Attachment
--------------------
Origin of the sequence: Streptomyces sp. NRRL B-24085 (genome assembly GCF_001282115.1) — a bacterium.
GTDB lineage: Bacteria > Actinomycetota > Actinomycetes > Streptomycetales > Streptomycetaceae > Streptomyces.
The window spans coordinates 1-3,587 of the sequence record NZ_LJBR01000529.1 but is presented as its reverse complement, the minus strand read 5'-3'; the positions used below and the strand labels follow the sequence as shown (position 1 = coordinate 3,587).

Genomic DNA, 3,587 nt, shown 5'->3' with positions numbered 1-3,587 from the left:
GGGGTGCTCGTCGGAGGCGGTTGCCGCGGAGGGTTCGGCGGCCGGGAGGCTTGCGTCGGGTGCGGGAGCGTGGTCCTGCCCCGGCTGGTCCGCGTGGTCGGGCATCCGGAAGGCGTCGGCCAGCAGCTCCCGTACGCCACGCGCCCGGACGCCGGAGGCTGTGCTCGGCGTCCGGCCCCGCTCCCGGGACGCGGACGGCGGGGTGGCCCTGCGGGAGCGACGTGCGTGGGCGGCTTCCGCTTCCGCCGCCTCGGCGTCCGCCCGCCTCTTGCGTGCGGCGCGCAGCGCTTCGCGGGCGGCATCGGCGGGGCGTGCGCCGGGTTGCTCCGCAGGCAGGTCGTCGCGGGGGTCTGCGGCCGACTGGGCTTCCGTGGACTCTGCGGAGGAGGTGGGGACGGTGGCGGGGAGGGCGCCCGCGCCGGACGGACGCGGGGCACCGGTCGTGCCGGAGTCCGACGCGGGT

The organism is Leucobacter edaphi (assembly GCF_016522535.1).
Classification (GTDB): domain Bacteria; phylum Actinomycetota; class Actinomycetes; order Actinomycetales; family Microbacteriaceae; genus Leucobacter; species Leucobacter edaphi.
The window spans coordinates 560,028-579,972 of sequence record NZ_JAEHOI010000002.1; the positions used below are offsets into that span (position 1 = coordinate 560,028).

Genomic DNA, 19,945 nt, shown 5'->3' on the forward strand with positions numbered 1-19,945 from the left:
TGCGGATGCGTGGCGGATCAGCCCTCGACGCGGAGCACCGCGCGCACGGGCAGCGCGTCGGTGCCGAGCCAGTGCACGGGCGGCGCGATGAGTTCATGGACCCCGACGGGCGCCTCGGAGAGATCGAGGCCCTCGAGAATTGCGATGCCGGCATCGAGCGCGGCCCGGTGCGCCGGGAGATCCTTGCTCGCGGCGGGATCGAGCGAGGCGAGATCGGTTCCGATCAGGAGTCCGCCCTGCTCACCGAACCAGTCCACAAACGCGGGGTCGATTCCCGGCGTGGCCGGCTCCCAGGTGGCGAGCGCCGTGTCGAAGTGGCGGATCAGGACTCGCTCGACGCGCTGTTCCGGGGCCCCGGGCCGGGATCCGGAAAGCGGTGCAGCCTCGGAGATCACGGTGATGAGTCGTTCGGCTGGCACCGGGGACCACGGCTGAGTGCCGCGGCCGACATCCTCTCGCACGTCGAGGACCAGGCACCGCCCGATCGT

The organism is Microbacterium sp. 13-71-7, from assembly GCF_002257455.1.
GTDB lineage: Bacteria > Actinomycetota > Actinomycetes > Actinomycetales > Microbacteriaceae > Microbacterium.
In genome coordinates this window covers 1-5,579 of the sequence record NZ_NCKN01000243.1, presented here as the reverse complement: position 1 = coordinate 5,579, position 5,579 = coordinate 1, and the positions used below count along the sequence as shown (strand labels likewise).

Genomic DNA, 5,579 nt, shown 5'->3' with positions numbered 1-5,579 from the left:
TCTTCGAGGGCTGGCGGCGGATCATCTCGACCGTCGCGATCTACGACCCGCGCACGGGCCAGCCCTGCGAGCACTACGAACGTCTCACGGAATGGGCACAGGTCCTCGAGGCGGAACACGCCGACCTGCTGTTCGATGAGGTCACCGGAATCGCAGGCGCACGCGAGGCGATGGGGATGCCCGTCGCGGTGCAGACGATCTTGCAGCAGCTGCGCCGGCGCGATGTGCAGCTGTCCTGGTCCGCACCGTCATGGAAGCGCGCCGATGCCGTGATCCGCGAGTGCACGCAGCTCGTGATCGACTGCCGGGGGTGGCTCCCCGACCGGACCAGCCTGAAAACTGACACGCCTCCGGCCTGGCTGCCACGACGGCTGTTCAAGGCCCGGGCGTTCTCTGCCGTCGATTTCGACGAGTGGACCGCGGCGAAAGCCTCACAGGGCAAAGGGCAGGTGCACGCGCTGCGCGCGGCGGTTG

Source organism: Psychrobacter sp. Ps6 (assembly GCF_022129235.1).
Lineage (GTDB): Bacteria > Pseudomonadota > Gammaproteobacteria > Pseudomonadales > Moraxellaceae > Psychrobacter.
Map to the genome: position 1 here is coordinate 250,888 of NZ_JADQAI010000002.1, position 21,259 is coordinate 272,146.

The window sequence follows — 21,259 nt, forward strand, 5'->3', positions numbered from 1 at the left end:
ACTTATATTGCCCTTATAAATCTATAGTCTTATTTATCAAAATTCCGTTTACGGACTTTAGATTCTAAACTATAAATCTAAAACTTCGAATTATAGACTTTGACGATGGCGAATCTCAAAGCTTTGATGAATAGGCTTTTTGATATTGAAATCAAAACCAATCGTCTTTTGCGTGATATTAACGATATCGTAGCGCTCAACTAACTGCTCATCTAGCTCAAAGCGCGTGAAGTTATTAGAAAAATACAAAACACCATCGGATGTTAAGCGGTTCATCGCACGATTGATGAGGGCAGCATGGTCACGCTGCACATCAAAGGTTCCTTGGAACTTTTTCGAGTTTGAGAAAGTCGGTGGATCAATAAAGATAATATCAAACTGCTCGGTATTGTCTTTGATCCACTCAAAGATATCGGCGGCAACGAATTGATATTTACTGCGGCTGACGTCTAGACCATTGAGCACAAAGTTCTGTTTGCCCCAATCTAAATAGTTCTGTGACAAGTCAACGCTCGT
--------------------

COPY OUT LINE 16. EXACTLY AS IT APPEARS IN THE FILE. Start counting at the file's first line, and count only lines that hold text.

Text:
Source organism: Psychrobacter sp. Ps6 (assembly GCF_022129235.1).